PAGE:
Prior to 1730 a log cabin existed on the site. Its original foundation still remains and was retained during the third building stage. That cabin remained a part of the house until demoilished, save the foundation, during the third building stage.
|The house as it presently stands consists of sections from three distinct building periods. The oldest of these forms the southeast segment of the building. Originally, it was a two-and-a-half story brick house, one room deep, with a divided basement, single room on the first floor, and two above. Although this portion of the building has traditionally been dated 1717, it seems unlikely that it was constructed so early since, shortly after acquiring it, William Green, Sr. moved into his “new” house near the Delaware. 1730 is often quoted as the more likely date of construction. There was, however, a house on the site prior to construction of this section, and to which this house was adjoined.|
|The second section, chronologically, is located behind this 1730’s section, forming the northeast segment of the house. This consists of an addition of two rooms and a stairhall on the first floor, with two rooms above. Again there is no written documentation of a construction date, but the forms of the interior detailing and materials used, including mud and hair plaster and hand-wrought rosehead nails, are characteristic of work done in this area between 1750 and 1790. A date towards the latter part of this period is more likely, since the double and triple-beaded paneling on several doors, now hanging elsewhere, but originally made for this section, is generally found locally in buildings of the post-Revolutionary era.|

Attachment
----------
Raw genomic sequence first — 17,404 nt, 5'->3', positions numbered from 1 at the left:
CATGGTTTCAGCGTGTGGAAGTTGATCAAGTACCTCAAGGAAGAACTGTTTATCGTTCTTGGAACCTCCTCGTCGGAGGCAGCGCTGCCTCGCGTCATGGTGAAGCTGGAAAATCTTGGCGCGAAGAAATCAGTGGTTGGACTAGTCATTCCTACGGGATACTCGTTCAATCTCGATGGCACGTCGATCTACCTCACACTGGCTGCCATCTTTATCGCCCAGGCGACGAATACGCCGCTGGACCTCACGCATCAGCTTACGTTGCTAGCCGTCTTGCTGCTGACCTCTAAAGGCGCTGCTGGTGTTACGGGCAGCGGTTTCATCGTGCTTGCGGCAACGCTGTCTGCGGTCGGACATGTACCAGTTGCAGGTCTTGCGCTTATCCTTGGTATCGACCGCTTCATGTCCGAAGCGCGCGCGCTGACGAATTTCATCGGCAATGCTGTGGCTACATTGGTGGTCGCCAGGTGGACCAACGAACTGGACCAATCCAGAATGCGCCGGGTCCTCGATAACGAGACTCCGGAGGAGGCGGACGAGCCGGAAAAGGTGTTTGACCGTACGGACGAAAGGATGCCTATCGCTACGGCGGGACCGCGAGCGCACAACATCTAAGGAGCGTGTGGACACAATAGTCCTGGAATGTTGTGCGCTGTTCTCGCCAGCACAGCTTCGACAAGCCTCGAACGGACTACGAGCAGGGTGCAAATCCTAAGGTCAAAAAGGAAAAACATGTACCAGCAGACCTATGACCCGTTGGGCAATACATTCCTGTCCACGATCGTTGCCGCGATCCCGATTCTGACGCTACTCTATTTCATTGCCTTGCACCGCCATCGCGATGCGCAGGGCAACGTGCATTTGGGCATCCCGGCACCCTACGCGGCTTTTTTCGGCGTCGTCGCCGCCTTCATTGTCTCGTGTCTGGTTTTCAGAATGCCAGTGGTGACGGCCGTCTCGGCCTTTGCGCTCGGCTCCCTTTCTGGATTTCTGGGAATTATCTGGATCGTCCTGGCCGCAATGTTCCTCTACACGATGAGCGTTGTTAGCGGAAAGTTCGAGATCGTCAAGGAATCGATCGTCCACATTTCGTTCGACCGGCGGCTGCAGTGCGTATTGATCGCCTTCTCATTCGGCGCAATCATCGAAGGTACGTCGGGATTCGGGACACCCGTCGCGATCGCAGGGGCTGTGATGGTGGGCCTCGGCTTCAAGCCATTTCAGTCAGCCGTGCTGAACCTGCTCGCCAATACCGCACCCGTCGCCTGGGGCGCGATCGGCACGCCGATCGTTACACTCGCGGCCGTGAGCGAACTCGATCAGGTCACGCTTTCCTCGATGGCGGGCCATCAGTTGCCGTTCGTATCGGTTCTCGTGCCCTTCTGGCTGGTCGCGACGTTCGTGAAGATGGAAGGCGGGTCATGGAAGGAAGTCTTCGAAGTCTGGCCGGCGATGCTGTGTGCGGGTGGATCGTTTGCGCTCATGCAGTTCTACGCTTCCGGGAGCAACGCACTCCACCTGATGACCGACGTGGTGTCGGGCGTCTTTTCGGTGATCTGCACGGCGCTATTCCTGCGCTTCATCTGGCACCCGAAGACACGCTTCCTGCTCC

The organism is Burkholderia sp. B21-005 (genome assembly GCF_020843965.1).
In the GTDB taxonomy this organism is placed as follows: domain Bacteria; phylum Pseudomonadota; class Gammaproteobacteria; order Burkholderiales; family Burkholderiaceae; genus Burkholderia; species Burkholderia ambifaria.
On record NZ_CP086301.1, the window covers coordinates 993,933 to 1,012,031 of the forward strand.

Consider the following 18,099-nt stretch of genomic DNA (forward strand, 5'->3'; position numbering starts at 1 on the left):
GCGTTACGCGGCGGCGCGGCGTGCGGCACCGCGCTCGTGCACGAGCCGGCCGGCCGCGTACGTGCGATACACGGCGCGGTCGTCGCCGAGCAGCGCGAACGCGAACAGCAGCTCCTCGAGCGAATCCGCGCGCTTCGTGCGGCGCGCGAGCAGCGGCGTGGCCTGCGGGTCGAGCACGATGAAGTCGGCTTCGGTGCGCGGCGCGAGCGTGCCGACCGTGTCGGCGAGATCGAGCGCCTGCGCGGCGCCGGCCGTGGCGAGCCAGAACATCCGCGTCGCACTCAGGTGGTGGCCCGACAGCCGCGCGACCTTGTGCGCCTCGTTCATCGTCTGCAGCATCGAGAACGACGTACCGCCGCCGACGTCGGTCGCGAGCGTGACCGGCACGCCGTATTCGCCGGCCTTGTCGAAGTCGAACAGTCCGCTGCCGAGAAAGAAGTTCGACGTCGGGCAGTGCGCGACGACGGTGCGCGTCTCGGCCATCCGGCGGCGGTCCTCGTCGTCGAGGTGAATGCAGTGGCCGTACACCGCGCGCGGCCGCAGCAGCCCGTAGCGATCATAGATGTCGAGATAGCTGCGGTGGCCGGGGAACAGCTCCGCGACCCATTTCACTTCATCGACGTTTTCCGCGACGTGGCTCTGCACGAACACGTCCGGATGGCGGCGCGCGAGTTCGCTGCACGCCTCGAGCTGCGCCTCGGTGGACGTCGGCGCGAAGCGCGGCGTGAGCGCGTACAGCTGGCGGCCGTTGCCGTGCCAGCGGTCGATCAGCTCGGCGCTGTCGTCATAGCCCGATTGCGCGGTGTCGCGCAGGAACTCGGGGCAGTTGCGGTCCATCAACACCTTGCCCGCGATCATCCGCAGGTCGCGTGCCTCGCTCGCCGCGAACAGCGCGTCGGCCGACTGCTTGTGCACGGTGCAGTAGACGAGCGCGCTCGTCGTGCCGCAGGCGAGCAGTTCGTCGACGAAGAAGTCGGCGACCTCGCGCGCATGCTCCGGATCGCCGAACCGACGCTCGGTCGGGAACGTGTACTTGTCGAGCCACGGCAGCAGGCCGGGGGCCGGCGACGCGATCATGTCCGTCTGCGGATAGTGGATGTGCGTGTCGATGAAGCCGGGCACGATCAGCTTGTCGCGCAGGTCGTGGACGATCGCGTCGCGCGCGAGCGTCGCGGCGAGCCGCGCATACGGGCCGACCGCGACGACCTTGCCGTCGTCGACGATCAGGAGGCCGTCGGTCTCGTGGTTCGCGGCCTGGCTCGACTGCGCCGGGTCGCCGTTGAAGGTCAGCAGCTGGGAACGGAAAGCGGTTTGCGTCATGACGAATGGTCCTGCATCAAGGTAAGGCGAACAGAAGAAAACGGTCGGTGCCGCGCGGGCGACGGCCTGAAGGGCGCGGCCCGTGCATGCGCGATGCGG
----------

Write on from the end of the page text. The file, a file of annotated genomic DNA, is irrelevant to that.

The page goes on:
|The third building stage, a two room deep addition to the west, nearly doubled the size of the house. This again was constructed of brick, laid up, however, in common, rather than Flemish bond, with seven rows of stretchers to one of the headers. Again there is no documentation for the date of construction of this section. Because of the presence of circular saw marks on much of the interior lath, it must be concluded that it could not have been built much before 1830. Two likely dates for construction activity follow Samuel Green’s acquisition of the property in 1833 and Henry P. Green’s in 1848. For a variety of reasons the former date is more likely than the latter. This section of the building was evidently erected in the location of the earliest house on the property. It may, indeed, incorporate the foundations of the earlier house (the log cabin purchased from John Severns), and perhaps, at least partially, its large cooking fireplace.|